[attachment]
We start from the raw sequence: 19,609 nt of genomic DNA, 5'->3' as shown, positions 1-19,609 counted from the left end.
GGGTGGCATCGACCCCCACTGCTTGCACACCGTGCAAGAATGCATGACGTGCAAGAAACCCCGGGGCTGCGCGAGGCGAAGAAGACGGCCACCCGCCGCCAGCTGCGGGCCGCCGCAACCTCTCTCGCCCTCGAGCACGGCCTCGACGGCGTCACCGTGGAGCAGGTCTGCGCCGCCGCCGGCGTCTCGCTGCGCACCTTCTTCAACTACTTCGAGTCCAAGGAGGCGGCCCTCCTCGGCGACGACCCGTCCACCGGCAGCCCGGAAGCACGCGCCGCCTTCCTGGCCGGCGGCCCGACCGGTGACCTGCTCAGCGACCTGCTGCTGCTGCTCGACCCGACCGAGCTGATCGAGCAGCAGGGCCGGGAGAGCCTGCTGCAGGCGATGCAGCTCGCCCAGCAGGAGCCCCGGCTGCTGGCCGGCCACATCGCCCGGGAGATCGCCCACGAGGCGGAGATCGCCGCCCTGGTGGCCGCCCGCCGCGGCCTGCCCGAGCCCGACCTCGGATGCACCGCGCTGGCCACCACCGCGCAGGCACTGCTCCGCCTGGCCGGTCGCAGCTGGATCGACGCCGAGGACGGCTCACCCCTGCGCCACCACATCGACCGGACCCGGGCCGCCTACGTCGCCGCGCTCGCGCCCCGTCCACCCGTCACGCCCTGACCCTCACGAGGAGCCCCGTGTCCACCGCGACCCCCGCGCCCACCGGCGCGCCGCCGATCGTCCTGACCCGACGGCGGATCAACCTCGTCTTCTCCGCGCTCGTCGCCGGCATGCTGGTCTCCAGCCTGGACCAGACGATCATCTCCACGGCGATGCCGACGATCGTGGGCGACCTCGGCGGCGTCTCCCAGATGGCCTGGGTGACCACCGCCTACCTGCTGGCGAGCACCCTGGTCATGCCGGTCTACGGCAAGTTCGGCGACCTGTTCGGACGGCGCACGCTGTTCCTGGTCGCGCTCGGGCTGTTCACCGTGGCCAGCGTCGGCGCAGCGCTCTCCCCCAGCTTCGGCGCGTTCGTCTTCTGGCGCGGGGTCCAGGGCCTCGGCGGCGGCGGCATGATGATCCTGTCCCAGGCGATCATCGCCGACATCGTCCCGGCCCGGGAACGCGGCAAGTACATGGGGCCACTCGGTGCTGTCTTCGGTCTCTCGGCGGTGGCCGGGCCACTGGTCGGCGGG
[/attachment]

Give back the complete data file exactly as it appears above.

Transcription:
We start from the raw sequence: 19,609 nt of genomic DNA, 5'->3' as shown, positions 1-19,609 counted from the left end.
GGGTGGCATCGACCCCCACTGCTTGCACACCGTGCAAGAATGCATGACGTGCAAGAAACCCCGGGGCTGCGCGAGGCGAAGAAGACGGCCACCCGCCGCCAGCTGCGGGCCGCCGCAACCTCTCTCGCCCTCGAGCACGGCCTCGACGGCGTCACCGTGGAGCAGGTCTGCGCCGCCGCCGGCGTCTCGCTGCGCACCTTCTTCAACTACTTCGAGTCCAAGGAGGCGGCCCTCCTCGGCGACGACCCGTCCACCGGCAGCCCGGAAGCACGCGCCGCCTTCCTGGCCGGCGGCCCGACCGGTGACCTGCTCAGCGACCTGCTGCTGCTGCTCGACCCGACCGAGCTGATCGAGCAGCAGGGCCGGGAGAGCCTGCTGCAGGCGATGCAGCTCGCCCAGCAGGAGCCCCGGCTGCTGGCCGGCCACATCGCCCGGGAGATCGCCCACGAGGCGGAGATCGCCGCCCTGGTGGCCGCCCGCCGCGGCCTGCCCGAGCCCGACCTCGGATGCACCGCGCTGGCCACCACCGCGCAGGCACTGCTCCGCCTGGCCGGTCGCAGCTGGATCGACGCCGAGGACGGCTCACCCCTGCGCCACCACATCGACCGGACCCGGGCCGCCTACGTCGCCGCGCTCGCGCCCCGTCCACCCGTCACGCCCTGACCCTCACGAGGAGCCCCGTGTCCACCGCGACCCCCGCGCCCACCGGCGCGCCGCCGATCGTCCTGACCCGACGGCGGATCAACCTCGTCTTCTCCGCGCTCGTCGCCGGCATGCTGGTCTCCAGCCTGGACCAGACGATCATCTCCACGGCGATGCCGACGATCGTGGGCGACCTCGGCGGCGTCTCCCAGATGGCCTGGGTGACCACCGCCTACCTGCTGGCGAGCACCCTGGTCATGCCGGTCTACGGCAAGTTCGGCGACCTGTTCGGACGGCGCACGCTGTTCCTGGTCGCGCTCGGGCTGTTCACCGTGGCCAGCGTCGGCGCAGCGCTCTCCCCCAGCTTCGGCGCGTTCGTCTTCTGGCGCGGGGTCCAGGGCCTCGGCGGCGGCGGCATGATGATCCTGTCCCAGGCGATCATCGCCGACATCGTCCCGGCCCGGGAACGCGGCAAGTACATGGGGCCACTCGGTGCTGTCTTCGGTCTCTCGGCGGTGGCCGGGCCACTGGTCGGCGGG